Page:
mDocs: Building a project documentation using Markdown View Engine

mDocs: Building a project documentation using Markdown View Engine

Jan 09, 2017     Viewed 4944 times 0 Comments
Posted in #Markdown 

In the last blog post I talked about Introducing a new Markdown View Engine for ASP.NET Core the new ASP.NET Core view engine that using the markdown syntax for the views. While I'm working on it, I come up with an idea to build a useful tool for building a project documentation. AFAIK the markdown syntax is one of the simplest and easiest formats for creating the documentation.Of course with Markdown View Engine it will be super easy to build such tool.

There 's nothing fancy in mDocs, it is a simple ASP.NET Core web application that using Markdown View Engine. The project contains one controller named DocumentationController which contains a single action to serve all the markdown views as the following:

public class DocumentationController : Controller
{
    [Route("/{*url}")]
    public IActionResult Index(string url)
    {
        if (url == null || url.EndsWith("/"))
        {
            url += "Index";
        }

        return View(url);
    }
}

Furthermore I added a piece of code to change the default controller convention, to read the views from the Docs folder as the following:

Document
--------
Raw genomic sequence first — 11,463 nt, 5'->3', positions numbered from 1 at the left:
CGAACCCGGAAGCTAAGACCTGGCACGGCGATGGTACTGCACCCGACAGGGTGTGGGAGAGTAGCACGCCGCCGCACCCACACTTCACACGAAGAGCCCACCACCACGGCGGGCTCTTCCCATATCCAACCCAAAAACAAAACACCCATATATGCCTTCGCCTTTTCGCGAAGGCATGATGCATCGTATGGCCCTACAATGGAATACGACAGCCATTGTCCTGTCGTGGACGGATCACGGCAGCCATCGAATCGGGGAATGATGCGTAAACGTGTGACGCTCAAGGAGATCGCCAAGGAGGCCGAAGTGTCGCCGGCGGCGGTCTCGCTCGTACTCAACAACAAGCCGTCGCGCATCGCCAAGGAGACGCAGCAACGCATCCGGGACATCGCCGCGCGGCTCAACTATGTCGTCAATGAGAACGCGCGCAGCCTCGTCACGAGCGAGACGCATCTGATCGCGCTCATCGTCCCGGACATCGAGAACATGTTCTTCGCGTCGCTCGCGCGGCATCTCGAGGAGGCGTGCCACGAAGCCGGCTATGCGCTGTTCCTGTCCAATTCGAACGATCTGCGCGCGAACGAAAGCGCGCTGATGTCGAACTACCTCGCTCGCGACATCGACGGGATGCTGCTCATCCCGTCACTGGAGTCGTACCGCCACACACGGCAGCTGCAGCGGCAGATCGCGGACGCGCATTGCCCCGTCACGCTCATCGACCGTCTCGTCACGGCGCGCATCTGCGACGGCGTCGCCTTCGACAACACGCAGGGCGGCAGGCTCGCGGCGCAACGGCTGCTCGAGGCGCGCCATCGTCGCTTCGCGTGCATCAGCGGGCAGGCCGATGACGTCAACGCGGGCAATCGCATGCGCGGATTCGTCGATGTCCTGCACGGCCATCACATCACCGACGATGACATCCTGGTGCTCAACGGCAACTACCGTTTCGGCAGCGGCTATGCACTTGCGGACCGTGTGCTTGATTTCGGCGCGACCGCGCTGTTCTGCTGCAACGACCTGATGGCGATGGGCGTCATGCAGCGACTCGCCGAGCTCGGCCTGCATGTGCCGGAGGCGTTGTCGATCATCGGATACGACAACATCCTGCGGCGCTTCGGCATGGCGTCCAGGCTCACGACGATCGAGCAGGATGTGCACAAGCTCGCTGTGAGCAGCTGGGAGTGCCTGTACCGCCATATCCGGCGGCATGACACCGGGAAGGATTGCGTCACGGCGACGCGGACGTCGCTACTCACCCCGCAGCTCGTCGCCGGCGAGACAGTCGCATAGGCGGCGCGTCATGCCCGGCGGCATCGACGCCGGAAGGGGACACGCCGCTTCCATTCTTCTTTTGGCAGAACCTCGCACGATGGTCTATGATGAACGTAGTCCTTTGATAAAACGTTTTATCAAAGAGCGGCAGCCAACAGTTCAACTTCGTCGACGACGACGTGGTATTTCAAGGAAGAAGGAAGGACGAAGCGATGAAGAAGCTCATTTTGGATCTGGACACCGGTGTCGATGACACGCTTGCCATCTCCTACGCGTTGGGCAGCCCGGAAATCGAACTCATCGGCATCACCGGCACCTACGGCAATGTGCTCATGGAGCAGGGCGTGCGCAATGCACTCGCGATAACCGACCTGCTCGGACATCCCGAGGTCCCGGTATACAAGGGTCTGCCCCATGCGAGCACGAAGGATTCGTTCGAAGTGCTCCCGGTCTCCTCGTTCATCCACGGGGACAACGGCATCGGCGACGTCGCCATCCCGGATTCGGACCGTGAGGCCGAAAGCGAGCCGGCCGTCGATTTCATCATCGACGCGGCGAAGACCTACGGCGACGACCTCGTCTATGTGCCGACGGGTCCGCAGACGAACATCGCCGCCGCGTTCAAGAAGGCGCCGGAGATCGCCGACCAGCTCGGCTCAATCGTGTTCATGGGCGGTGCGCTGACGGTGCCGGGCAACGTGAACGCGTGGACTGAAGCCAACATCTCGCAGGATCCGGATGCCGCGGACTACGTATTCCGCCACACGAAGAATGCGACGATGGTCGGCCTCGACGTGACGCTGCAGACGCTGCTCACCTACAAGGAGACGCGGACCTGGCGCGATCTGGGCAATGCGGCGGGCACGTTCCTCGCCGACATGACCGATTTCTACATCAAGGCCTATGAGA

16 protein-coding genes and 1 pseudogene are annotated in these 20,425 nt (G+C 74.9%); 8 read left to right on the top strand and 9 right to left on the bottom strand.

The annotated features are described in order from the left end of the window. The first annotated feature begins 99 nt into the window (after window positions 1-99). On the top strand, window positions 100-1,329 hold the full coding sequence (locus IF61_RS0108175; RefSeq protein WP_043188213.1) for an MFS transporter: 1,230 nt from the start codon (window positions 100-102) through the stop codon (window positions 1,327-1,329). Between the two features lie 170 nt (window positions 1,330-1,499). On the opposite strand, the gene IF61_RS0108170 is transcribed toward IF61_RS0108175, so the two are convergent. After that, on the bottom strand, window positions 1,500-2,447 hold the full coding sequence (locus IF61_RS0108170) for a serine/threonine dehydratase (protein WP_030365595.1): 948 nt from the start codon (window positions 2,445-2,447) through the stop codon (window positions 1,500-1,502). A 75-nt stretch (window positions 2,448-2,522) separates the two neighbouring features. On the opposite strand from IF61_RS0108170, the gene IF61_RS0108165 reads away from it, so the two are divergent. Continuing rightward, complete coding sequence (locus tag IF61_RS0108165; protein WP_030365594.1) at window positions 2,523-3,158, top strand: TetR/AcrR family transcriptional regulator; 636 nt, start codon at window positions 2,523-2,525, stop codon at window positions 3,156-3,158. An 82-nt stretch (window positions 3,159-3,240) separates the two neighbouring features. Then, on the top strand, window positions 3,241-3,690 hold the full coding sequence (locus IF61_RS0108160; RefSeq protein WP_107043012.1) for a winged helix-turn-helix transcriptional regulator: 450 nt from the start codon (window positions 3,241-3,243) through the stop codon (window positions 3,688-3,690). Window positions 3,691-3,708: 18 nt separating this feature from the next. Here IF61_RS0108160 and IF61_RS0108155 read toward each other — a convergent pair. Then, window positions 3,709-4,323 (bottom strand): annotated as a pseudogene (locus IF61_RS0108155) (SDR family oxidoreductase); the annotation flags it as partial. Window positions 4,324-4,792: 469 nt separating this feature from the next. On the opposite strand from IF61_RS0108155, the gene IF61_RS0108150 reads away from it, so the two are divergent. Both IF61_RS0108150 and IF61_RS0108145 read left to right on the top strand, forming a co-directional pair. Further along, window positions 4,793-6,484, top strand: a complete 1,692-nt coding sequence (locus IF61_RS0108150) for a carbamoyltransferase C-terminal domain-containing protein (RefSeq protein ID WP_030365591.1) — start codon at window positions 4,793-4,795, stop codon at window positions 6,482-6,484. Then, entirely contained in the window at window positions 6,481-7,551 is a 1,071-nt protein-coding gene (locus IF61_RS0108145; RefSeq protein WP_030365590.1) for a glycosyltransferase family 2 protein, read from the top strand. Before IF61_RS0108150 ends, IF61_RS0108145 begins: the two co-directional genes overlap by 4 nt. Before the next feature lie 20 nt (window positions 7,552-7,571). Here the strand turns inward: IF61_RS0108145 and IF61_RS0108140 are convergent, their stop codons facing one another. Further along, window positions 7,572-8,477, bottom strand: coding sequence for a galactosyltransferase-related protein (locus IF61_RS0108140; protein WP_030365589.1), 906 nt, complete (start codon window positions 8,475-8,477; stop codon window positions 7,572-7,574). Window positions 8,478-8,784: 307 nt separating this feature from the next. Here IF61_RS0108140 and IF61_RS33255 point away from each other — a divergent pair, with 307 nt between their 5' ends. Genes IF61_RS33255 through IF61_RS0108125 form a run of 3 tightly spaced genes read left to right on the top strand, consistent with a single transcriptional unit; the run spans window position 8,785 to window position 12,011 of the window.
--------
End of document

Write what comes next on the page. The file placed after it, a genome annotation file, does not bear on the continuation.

public class DocsConvention : IControllerModelConvention
{
    public void Apply(ControllerModel controller)
    {
        if (controller.ControllerName == "Documentation")
        {
            controller.ControllerName = "Docs";
        }
    }
}

Using mDocs

As I mentioned before that mDocs is basically an ASP.NET Core web application, so anyone familiar can run it easily, but I will write down the detailed steps for other folks:

  1. Run dotnet-pack command on the Markdown View Engine project.
  2. Use "Manage NuGet Packages" to restore the generated .nupkg file.
  3. Run dotnet-restore.
  4. Skip the steps 4 and 5 if you wanna use the default template.
  5. Add all of your markdown pages inside the "/Views/Docs/" folder.
  6. Add page title by adding @page title="Page Title" on the top of each .md page.
  7. Run dotnet-run.
  8. Open the browser with localhost:5000/.

That is it!!

Last thing I wanna point out that mDocs came up with a sample documentation for .NET Core Command-Line Interface (CLI) using the Read the docs theme, the figure below illustrate a sample page of it.

You can download the source code for this post from my mDocs repository on GitHub.


Leave a Comment